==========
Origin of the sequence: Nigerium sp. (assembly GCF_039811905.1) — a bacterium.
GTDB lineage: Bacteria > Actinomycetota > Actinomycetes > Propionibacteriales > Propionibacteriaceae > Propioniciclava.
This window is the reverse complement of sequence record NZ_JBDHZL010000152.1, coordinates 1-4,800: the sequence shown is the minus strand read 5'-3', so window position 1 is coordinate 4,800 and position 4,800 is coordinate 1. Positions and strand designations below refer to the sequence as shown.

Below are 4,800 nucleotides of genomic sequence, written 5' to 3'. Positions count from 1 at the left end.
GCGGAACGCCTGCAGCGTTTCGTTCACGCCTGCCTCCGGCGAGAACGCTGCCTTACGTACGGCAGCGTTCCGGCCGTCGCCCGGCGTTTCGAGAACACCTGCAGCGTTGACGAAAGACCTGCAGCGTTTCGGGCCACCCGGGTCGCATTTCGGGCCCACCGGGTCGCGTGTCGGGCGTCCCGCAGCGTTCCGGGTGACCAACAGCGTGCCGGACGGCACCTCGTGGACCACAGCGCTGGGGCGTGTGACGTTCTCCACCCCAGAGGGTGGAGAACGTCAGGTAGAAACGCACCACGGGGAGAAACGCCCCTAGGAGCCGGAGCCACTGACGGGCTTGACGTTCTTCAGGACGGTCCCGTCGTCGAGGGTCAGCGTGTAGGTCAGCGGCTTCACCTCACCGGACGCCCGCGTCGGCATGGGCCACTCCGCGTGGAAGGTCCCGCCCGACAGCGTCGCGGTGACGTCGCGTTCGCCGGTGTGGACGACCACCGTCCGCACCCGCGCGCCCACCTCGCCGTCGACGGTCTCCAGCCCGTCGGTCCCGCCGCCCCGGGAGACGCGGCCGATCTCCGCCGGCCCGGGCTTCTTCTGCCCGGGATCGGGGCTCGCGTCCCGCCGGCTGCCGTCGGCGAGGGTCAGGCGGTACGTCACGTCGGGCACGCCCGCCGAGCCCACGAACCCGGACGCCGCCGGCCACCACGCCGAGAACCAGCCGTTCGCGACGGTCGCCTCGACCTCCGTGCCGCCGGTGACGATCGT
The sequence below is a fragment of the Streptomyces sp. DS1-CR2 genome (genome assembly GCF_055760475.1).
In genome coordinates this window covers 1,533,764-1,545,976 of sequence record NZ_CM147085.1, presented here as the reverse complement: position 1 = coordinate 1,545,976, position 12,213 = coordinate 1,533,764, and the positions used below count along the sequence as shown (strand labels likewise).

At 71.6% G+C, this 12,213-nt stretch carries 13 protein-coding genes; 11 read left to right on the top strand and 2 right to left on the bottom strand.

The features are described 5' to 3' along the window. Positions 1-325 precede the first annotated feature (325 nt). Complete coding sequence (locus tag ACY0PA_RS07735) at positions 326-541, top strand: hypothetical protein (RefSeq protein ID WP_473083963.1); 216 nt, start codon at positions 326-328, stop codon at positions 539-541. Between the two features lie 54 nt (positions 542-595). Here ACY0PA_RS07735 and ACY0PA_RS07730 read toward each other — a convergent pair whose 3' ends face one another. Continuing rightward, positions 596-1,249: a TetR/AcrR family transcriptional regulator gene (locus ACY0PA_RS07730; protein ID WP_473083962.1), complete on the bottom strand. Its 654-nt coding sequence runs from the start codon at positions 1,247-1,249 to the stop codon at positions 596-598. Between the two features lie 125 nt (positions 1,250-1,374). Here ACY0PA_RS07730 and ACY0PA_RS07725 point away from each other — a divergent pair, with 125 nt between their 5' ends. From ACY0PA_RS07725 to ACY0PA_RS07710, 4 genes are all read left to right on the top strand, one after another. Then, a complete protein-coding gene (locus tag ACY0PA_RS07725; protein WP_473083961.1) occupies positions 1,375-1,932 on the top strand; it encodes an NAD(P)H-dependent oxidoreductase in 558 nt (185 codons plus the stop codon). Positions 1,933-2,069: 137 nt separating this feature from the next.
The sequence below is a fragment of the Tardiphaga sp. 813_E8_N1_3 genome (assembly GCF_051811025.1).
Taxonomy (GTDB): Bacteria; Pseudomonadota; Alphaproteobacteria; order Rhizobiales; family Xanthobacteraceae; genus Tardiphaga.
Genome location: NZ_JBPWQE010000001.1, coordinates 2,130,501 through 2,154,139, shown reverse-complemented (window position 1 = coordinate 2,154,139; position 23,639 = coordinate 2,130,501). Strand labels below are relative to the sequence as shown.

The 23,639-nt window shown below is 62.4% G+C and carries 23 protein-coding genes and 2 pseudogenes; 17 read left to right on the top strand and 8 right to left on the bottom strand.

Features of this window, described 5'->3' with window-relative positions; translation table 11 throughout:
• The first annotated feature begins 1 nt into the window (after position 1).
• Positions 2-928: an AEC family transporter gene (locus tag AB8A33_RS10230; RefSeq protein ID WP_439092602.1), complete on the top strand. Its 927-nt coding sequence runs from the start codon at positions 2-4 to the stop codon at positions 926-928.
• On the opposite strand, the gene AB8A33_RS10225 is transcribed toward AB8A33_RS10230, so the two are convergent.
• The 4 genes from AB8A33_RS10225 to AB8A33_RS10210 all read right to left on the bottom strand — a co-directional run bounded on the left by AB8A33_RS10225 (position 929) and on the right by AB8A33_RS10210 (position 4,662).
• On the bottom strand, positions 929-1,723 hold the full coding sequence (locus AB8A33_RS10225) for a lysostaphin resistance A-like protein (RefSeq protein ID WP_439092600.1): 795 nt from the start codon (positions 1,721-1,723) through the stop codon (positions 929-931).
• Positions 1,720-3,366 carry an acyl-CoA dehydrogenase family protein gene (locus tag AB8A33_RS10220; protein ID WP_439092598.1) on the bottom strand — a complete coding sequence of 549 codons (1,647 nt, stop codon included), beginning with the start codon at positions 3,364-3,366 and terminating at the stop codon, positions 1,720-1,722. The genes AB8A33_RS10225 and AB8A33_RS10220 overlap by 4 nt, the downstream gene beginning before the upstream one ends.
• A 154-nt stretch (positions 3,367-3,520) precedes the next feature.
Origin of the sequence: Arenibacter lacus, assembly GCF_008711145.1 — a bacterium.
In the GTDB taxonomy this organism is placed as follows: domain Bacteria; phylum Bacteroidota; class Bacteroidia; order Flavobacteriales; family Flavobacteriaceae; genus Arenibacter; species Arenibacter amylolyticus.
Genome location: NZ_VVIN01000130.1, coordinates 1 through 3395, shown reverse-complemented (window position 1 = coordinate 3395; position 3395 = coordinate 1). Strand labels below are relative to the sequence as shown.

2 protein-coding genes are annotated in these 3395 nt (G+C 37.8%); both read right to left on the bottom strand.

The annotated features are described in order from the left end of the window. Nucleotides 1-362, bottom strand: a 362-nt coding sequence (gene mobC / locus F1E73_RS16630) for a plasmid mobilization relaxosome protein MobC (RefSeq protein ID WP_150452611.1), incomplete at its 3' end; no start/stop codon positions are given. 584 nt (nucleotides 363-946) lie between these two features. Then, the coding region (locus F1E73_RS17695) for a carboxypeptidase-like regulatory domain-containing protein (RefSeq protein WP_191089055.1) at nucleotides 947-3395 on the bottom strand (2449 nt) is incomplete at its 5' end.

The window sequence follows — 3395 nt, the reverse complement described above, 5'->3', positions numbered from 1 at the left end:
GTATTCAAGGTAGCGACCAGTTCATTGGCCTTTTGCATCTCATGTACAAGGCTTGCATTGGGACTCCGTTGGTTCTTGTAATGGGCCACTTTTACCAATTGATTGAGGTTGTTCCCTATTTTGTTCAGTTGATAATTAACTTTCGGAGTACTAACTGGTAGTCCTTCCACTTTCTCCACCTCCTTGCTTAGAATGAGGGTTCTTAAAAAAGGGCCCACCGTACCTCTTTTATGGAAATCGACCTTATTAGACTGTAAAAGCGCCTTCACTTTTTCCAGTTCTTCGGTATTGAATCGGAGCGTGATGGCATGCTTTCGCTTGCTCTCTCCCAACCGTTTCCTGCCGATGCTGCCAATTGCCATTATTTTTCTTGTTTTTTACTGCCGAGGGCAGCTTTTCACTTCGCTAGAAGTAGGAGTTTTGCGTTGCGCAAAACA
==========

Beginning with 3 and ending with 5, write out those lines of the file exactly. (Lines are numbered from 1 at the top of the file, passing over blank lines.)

This window is the reverse complement of sequence record NZ_JBDHZL010000152.1, coordinates 1-4,800: the sequence shown is the minus strand read 5'-3', so window position 1 is coordinate 4,800 and position 4,800 is coordinate 1. Positions and strand designations below refer to the sequence as shown.

Below are 4,800 nucleotides of genomic sequence, written 5' to 3'. Positions count from 1 at the left end.
GCGGAACGCCTGCAGCGTTTCGTTCACGCCTGCCTCCGGCGAGAACGCTGCCTTACGTACGGCAGCGTTCCGGCCGTCGCCCGGCGTTTCGAGAACACCTGCAGCGTTGACGAAAGACCTGCAGCGTTTCGGGCCACCCGGGTCGCATTTCGGGCCCACCGGGTCGCGTGTCGGGCGTCCCGCAGCGTTCCGGGTGACCAACAGCGTGCCGGACGGCACCTCGTGGACCACAGCGCTGGGGCGTGTGACGTTCTCCACCCCAGAGGGTGGAGAACGTCAGGTAGAAACGCACCACGGGGAGAAACGCCCCTAGGAGCCGGAGCCACTGACGGGCTTGACGTTCTTCAGGACGGTCCCGTCGTCGAGGGTCAGCGTGTAGGTCAGCGGCTTCACCTCACCGGACGCCCGCGTCGGCATGGGCCACTCCGCGTGGAAGGTCCCGCCCGACAGCGTCGCGGTGACGTCGCGTTCGCCGGTGTGGACGACCACCGTCCGCACCCGCGCGCCCACCTCGCCGTCGACGGTCTCCAGCCCGTCGGTCCCGCCGCCCCGGGAGACGCGGCCGATCTCCGCCGGCCCGGGCTTCTTCTGCCCGGGATCGGGGCTCGCGTCCCGCCGGCTGCCGTCGGCGAGGGTCAGGCGGTACGTCACGTCGGGCACGCCCGCCGAGCCCACGAACCCGGACGCCGCCGGCCACCACGCCGAGAACCAGCCGTTCGCGACGGTCGCCTCGACCTCCGTGCCGCCGGTGACGATCGT